Even though I took up Vue.js for its highly-recommended ease-of-learning for beginners, I'm beginning to see why Vue developers love Vue so much. It's clear where the HTML, CSS, and JS is and I personally find this a LOT less overhead than React.js with the JSX. I think another factor that pushes Vue to the top for me (other than Vue being incrementally adoptable!) is that its entire package is very small, especially after its v3 update (half the size of v2) and doesn't have a ton of overhead. But, overall, I don't hate on any frameworks (I don't want to, it makes me sad and contributes to nothing constructive) and think whatever works best for a given situation will do!

Collapse
patarapolw profile image
Pacharapol Withayasakpunt

I am looking at Stencil.js.

  • Web components, relying on shadow DOM, that is, separation of CSS.
  • CSS preprocessors are allowed.
  • JSX/TSX, resulting in full power of TypeScript.

I would say that JSX + TypeScript makes HTML strongly-typed, where you would normally lose typings at languages' interface; like between backend and frontend, and between JS and HTML.

Collapse
rhymes profile image
rhymes

Yesterday I was literally reading up about the differences between Turbo, StimulusReflex, htmx and others :D

Collapse
buphmin profile image
buphmin

As primarily a backend developer I would be happy to recommend NestJS w/ fastify adapter. My team and I spent a bunch of time researching which framework gave us tools to implement business logic without too much bloat. We looked at minimalist ones like express/koa to full stack like sailsjs. We found NestJS to be a happy path for us in terms of features without being overbearing. Our internal tests found NestJS using the fastify adapter to be about 3.5x faster than express which was a nice bonus.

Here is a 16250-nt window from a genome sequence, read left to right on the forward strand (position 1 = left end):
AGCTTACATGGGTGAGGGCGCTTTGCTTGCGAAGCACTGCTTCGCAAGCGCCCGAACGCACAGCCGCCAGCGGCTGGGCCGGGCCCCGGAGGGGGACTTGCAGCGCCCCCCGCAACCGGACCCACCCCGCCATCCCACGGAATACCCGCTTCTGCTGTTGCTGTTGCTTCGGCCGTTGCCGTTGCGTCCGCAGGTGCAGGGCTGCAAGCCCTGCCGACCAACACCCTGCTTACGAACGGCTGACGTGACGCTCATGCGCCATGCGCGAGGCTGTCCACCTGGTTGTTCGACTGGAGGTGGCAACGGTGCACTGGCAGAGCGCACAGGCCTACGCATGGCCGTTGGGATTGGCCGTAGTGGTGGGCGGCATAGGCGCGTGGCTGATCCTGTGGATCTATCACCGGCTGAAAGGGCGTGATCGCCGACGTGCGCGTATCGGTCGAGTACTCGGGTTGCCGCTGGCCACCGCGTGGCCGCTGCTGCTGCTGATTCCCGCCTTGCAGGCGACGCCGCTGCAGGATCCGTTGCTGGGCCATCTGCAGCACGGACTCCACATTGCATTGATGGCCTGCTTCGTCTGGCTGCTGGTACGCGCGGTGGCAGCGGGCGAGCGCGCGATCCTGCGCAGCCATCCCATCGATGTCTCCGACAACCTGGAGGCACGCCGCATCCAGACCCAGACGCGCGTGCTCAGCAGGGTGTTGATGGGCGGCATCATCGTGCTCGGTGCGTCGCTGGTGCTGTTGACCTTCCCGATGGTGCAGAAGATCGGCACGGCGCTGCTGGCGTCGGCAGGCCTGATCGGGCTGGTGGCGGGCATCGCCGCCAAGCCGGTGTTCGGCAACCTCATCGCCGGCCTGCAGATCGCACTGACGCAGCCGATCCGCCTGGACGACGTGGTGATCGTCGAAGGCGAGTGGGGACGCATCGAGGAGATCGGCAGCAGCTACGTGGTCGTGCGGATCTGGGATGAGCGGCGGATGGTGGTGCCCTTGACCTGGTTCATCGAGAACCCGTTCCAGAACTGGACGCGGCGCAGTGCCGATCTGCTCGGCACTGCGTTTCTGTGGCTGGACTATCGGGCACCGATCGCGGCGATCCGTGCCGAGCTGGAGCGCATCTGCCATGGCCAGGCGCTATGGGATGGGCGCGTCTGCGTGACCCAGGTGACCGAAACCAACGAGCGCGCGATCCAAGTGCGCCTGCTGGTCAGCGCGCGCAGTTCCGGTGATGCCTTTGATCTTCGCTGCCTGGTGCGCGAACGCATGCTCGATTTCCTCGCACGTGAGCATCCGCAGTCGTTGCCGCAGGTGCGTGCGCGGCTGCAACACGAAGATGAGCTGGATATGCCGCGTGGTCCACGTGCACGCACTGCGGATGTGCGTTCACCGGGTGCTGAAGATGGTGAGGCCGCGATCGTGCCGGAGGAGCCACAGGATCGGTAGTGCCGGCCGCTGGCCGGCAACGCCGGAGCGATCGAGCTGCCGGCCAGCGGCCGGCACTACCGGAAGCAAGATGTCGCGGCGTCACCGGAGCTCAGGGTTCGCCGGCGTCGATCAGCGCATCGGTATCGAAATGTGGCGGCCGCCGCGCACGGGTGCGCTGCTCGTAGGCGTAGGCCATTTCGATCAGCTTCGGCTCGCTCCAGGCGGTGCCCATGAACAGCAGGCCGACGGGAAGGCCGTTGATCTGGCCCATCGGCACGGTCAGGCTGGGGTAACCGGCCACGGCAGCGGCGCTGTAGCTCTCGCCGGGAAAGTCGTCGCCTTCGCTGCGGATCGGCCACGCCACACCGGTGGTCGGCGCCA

As far as front end, I would be happy to recommend Vue or back to basics VanillaJS. Vue is great for building all kinds of apps and my brain finds it much much easier to use than React for data driven applications which is all work on. And honestly I think it is important to know how the browser works so no framework is good to know.

Collapse
davidbindloss profile image
David Bindloss

Vanilla JS - not enough new devs know enough about the base API and interface that Javascript has with a browser.

Moreover, new developers are very happy to include a mass of frameworks, extensions and build pipelines to their code without having much of an idea of what they do or how they affect the work they produce.

Learning a single framework to be "your framework" can be super dangerous. What if that framework falls out of favour? I mean, learning is always part of the job, but imagine having to switch from React to Vue while trying to support a live product. That's the stuff of nightmares.